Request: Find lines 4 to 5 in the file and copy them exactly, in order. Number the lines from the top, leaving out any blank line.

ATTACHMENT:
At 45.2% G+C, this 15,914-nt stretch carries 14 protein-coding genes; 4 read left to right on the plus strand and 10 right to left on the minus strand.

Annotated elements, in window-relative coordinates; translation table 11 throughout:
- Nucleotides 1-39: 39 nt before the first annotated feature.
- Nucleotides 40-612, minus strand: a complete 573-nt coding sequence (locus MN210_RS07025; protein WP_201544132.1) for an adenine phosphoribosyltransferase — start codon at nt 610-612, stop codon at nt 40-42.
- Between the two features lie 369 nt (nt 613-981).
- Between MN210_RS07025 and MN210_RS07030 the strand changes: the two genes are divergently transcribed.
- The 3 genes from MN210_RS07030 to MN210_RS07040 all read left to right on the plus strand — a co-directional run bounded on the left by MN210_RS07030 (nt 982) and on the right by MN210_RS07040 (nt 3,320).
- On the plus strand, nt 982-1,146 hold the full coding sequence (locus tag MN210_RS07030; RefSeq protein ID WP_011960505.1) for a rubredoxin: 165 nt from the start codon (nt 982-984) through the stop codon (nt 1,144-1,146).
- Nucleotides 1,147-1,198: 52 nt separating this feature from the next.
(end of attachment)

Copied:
- Nucleotides 40-612, minus strand: a complete 573-nt coding sequence (locus MN210_RS07025; protein WP_201544132.1) for an adenine phosphoribosyltransferase — start codon at nt 610-612, stop codon at nt 40-42.
- Between the two features lie 369 nt (nt 613-981).